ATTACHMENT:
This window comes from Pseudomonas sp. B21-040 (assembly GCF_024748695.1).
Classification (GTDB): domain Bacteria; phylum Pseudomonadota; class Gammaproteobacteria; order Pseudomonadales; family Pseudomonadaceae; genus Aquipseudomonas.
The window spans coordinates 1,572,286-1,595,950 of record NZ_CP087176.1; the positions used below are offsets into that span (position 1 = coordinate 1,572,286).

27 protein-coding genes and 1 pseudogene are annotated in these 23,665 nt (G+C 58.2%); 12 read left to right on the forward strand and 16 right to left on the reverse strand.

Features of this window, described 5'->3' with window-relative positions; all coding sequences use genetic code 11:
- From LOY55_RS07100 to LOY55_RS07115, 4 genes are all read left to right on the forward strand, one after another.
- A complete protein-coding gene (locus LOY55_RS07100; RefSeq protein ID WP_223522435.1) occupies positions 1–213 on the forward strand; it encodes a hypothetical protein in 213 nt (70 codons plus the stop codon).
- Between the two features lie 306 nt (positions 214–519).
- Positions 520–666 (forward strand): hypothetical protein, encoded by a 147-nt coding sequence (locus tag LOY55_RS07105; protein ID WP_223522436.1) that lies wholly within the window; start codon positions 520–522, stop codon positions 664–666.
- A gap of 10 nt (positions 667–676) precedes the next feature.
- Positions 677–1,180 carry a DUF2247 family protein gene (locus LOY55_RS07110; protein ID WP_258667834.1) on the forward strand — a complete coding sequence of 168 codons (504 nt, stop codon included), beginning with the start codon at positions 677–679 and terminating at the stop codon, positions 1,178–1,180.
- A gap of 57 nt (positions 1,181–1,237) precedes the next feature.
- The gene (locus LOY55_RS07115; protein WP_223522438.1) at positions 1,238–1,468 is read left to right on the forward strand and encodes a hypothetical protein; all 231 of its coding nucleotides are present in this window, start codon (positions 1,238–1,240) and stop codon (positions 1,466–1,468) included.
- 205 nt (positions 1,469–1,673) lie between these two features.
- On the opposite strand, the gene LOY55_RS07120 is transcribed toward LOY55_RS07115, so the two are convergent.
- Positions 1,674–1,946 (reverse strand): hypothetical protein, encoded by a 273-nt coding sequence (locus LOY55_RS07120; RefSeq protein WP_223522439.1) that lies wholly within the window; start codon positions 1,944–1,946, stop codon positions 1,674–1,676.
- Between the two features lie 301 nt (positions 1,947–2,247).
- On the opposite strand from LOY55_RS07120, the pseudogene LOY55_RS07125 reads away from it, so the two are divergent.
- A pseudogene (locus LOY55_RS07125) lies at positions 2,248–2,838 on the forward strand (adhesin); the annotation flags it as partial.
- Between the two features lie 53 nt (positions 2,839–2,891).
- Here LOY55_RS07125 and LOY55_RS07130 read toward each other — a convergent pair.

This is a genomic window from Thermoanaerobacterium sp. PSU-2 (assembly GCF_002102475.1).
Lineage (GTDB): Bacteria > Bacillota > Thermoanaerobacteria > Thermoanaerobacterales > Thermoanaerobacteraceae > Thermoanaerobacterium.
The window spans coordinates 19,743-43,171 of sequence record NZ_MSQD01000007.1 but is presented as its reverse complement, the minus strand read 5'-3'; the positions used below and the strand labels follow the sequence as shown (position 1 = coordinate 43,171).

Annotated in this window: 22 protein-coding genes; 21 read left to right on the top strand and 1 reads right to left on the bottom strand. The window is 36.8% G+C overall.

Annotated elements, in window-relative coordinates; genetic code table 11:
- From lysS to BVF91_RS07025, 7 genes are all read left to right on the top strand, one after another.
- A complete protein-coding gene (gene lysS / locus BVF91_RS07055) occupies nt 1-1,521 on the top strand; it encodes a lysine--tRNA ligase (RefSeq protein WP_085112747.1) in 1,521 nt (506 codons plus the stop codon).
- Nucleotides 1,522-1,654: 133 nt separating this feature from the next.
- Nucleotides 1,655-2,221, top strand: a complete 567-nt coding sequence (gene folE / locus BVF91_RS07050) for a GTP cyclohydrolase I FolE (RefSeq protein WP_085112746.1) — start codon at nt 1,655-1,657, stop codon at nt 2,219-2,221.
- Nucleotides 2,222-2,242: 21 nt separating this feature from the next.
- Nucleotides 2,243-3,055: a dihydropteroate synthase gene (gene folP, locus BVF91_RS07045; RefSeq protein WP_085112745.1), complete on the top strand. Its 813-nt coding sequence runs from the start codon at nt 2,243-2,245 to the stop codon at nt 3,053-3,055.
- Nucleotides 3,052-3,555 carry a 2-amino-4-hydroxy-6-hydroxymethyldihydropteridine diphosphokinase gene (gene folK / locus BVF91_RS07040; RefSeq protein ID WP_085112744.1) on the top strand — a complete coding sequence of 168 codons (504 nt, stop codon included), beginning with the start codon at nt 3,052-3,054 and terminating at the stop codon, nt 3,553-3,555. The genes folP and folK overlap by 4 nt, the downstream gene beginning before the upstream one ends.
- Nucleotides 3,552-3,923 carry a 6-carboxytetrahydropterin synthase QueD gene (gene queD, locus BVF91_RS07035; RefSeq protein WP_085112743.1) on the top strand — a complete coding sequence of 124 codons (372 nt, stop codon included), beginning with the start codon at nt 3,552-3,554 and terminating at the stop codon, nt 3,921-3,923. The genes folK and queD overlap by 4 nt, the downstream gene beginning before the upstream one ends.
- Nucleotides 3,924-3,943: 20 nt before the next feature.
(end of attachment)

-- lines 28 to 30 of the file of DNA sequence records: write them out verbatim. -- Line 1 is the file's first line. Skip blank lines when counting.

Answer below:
- A complete protein-coding gene (gene lysS / locus BVF91_RS07055) occupies nt 1-1,521 on the top strand; it encodes a lysine--tRNA ligase (RefSeq protein WP_085112747.1) in 1,521 nt (506 codons plus the stop codon).
- Nucleotides 1,522-1,654: 133 nt separating this feature from the next.
- Nucleotides 1,655-2,221, top strand: a complete 567-nt coding sequence (gene folE / locus BVF91_RS07050) for a GTP cyclohydrolase I FolE (RefSeq protein WP_085112746.1) — start codon at nt 1,655-1,657, stop codon at nt 2,219-2,221.